It is a blessing and a curse that I have an unquenched thirst to learn more about dentistry. A blessing because my thirst for knowledge should help me to become a little better each day. That is my hope. A curse because I cannot seem to turn off being a dentist. When I sit in bed and read at night, it is usually a journal about teeth. If I’m on a computer, I’m visiting websites that describe new dental products or technology. Youtube…dental videos. Blogs…dental posts. Apps…dental. I own the most boring iPad in town.
You might say that I have trouble unwinding. My reality is that learning and improving myself is relaxing. I unwind through the acquisition of knowledge and becoming better.
I’m sure there is some need for therapy here.
A second advantage to learning is that I’m never at a loss for subject matter when it comes to these weekly essays on teeth and life. Just fire up the world wide web and I can see what is trending in dentistry today.
Today’s top five (translated to laymen’s terms):
One dentist posted an emergency question on how to manage a patient who had knocked out two permanent teeth playing baseball. Ironically, I’ve dealt with this very situation, so I was able to add to the discussion.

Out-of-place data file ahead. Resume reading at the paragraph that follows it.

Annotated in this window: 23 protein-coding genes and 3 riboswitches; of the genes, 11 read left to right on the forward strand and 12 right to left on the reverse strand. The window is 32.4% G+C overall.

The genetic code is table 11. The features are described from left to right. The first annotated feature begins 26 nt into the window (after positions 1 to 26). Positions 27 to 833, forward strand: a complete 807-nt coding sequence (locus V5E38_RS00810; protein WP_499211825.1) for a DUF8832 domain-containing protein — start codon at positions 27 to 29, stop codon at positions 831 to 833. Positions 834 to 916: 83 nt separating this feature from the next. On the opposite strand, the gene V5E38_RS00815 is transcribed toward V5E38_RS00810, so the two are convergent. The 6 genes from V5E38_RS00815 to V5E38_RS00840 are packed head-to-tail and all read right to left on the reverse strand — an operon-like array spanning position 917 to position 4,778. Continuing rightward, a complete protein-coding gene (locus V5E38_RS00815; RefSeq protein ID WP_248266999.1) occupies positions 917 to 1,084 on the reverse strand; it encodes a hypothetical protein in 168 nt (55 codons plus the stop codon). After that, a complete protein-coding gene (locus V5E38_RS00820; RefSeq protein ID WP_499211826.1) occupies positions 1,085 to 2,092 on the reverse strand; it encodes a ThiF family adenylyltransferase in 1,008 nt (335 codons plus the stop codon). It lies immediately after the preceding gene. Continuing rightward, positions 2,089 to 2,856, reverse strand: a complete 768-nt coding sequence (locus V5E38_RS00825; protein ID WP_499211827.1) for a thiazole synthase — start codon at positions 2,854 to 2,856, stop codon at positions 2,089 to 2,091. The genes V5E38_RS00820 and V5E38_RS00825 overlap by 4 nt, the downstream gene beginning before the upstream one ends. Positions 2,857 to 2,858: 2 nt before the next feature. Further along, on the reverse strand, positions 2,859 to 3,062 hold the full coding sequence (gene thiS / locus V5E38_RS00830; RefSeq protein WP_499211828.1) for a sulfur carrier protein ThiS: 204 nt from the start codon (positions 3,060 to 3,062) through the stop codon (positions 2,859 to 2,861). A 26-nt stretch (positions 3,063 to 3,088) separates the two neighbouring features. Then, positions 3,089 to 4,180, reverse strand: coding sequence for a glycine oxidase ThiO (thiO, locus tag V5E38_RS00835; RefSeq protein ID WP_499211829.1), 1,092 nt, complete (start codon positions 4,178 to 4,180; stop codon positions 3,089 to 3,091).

There is a long, long blog discussing the evolution of “corporate” dentistry. The current trend in big cities is toward huge multi-doctor, take-a-number practices. These offices are managed by centralized corporations and run like a business. The stigma is that patient centered care is sacrificed for sheer numbers of procedures. Economies of scale are used to lower costs. The implied trade off is that, to treat patients well, either quality or quantity must be sacrificed.
There is a great discussion about what filling material and bonding agent work best under crowns. Great if you are a dentist, that is. And an insomniac.
Why are tooth colored fillings sometimes sensitive? That is question number four. The take home message is that every once in a while, a filling will be sensitive. The use of state-of-the-art materials and techniques can help to keep this to a minimum.
Finally, there’s a post about the best way to preserve bone when removing a broken tooth. It’s all about membranes, instruments, sutures, and graft materials. Lions and tigers and bears, Oh, my!
Maybe, some day, I’ll quit reading about teeth. Then again, what would I do to unwind?
Until next week, keep smiling.
-Please send questions and comments to Drs. Parrish at www.ParrishDental.com.